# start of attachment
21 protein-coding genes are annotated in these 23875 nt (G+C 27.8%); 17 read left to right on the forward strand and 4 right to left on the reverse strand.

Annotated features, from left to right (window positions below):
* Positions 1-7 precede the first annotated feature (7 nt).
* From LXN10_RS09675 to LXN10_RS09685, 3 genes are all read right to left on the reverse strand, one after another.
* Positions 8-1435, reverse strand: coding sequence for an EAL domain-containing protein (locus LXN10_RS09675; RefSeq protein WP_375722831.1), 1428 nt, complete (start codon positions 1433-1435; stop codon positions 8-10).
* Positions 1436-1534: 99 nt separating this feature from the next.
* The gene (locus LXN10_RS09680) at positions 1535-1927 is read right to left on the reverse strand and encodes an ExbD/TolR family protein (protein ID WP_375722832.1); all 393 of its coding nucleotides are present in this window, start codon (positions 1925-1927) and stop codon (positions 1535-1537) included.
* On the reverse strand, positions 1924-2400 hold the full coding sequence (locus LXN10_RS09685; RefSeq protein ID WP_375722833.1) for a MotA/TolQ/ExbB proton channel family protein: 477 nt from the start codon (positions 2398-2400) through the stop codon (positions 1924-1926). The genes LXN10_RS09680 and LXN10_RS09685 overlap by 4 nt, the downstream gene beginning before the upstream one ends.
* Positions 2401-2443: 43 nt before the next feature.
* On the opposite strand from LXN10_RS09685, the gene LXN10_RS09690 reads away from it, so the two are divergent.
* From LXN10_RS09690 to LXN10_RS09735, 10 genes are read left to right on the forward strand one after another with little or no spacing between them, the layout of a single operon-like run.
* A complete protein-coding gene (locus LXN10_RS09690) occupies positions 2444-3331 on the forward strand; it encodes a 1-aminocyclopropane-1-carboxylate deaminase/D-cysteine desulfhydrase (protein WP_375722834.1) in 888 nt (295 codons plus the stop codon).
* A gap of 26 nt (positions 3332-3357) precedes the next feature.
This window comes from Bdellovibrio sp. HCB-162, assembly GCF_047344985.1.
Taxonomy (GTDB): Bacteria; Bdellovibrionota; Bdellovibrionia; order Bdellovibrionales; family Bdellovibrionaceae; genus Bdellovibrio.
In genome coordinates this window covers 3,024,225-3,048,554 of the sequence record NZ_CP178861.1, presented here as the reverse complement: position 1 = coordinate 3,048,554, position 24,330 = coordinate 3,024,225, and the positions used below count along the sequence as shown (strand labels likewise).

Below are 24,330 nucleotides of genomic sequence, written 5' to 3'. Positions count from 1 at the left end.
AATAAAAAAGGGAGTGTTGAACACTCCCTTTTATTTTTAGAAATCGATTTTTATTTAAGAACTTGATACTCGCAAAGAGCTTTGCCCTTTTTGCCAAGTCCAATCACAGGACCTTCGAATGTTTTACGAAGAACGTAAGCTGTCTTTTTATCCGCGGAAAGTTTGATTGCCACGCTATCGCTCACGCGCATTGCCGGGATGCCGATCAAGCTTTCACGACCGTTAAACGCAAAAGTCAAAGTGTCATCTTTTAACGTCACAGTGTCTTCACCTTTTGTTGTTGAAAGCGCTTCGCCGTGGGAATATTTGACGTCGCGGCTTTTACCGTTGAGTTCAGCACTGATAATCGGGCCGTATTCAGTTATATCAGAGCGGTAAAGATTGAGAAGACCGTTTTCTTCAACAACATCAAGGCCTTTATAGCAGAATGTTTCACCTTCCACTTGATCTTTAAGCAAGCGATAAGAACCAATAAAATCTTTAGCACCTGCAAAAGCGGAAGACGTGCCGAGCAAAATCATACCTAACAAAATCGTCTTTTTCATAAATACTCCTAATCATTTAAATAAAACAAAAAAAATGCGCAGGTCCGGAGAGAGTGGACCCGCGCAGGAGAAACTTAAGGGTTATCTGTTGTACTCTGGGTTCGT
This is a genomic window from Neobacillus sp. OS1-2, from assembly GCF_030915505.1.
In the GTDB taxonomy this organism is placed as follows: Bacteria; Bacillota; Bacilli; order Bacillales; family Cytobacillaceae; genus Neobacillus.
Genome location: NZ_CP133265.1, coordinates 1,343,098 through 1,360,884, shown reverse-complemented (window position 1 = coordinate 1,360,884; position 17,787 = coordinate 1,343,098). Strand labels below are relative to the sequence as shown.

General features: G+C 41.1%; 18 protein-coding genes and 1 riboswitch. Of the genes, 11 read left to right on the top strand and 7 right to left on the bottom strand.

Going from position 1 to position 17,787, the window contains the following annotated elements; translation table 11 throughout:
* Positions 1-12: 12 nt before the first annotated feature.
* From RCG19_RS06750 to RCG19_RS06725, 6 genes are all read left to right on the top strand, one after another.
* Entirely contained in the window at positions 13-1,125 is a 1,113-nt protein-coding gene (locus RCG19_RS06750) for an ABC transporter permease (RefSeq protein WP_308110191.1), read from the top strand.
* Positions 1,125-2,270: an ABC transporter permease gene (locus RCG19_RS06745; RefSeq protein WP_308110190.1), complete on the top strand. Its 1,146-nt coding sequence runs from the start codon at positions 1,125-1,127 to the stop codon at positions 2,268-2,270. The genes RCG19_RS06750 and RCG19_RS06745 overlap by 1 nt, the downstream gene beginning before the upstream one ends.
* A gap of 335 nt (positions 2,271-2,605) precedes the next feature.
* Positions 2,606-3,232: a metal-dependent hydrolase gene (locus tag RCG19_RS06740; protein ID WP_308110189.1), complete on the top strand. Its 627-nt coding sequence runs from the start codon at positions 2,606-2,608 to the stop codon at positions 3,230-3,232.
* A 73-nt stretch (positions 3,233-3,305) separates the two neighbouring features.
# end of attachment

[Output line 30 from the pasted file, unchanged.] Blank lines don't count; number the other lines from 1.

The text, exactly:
* A 73-nt stretch (positions 3,233-3,305) separates the two neighbouring features.